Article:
2008 International Conference on Climate Change

Sounds impressive, huh? Like the Bali Conference last fall, no doubt.

Unfortunately, this is one climate conference that you will likely never read about in the papers, or see on TV. This one (March 2-4, NYC) is sponsored by the Heartland Institute, a conservative research and education non-profit organization dedicated to “discover, develop, and promote free-market solutions to social and economic problems.” In keeping with that mission, this conference is open to all sides of the global warming debate, including skeptics.

Actual surveys of climate scientists and recent reviews of the scholarly literature both show the so-called “skeptics” may actually be in the majority of the climate science community. They do not lack scholarly credentials or scientific integrity, but a platform from which they can be heard. Their voices have been drowned out by publicity built upon the United Nations’ Intergovernmental Panel on Climate Change, an entity with an agenda to build support for the theory of man-made catastrophic global warming.

The 2008 International Conference on Climate Change is intended to start the process of providing these brave scholars with a competing platform.

Such a forum is unlikely to fit the template that the politicized media endorses, so it will be quietly ignored.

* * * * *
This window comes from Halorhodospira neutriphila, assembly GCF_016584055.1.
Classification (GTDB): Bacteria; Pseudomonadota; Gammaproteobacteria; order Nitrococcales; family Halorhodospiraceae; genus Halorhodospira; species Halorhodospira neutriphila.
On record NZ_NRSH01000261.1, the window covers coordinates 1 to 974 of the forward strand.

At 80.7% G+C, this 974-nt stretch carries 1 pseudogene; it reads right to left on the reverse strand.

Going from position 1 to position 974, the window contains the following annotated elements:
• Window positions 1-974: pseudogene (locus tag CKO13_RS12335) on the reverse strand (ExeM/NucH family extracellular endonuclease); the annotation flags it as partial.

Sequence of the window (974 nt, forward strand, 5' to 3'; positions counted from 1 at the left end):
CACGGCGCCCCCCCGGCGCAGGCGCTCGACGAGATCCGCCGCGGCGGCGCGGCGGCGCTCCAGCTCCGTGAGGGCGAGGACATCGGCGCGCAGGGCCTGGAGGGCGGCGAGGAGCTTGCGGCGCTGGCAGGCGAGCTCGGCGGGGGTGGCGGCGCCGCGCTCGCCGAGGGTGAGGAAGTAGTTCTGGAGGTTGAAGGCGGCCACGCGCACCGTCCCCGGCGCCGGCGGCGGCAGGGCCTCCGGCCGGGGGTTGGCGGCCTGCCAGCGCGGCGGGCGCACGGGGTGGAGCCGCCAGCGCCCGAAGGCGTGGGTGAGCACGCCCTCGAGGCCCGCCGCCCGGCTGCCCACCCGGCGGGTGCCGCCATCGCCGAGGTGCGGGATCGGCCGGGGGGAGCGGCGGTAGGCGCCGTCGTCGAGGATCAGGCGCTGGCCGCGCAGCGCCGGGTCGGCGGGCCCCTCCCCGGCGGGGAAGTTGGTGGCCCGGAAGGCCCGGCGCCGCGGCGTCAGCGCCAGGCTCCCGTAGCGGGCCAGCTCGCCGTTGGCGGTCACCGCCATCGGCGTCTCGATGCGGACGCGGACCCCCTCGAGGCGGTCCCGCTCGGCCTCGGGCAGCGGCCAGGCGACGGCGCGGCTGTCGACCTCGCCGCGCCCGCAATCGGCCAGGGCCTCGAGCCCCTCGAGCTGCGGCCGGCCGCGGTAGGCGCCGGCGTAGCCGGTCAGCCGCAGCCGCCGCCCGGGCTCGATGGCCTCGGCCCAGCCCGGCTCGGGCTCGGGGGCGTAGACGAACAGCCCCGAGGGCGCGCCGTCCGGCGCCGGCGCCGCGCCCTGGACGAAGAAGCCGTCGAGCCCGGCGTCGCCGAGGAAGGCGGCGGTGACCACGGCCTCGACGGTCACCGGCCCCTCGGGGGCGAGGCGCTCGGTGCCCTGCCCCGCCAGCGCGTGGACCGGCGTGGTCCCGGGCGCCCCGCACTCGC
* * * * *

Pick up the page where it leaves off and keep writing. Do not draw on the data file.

In case you’re wondering, “No funds from energy companies will be used to finance the event.”

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3 responses to “2008 International Conference on Climate Change

  1. I was just doing some research about this conference, and encountered your post. I wanted to verify the claim that “no funds from energy companies will be used to finance the event”.

    After some googling, I determined that at least two–Center for the Defense of Free Enterprise and Citizens Alliance for Responsible Energy–of the conference co-sponsors receive funding from energy companies. I can provide the details of my research if you’re interested.

    I only checked the first five sponsors listed, so it seems likely that there would be other sponsors on the list with support from energy companies.

    Thus, there’s only one degree of separation between this conference and energy companies. That’s not a satisfactory gap for me, and certainly implies a bias. What do you think?

  2. Steve Butterbaugh

    Darren Barefoot makes the error that establishing the facts and evaluating the facts are the same thing. It is entirely possible for someone with a particular interest, say the production of energy, to look at the facts separate from the evaluation of those facts in terms of his interest. To pretend that isn’t possible is a ruse that may intend to drive people to actions that may support a political agenda, but it doesn’t support human life. Reason is man’s basic tool of survival.

  3. Darren also forgets to mention that the UN conference was lead by Al Gore – chairman and part owner of a large carbon offset company and the man behind “global warming” alarmism

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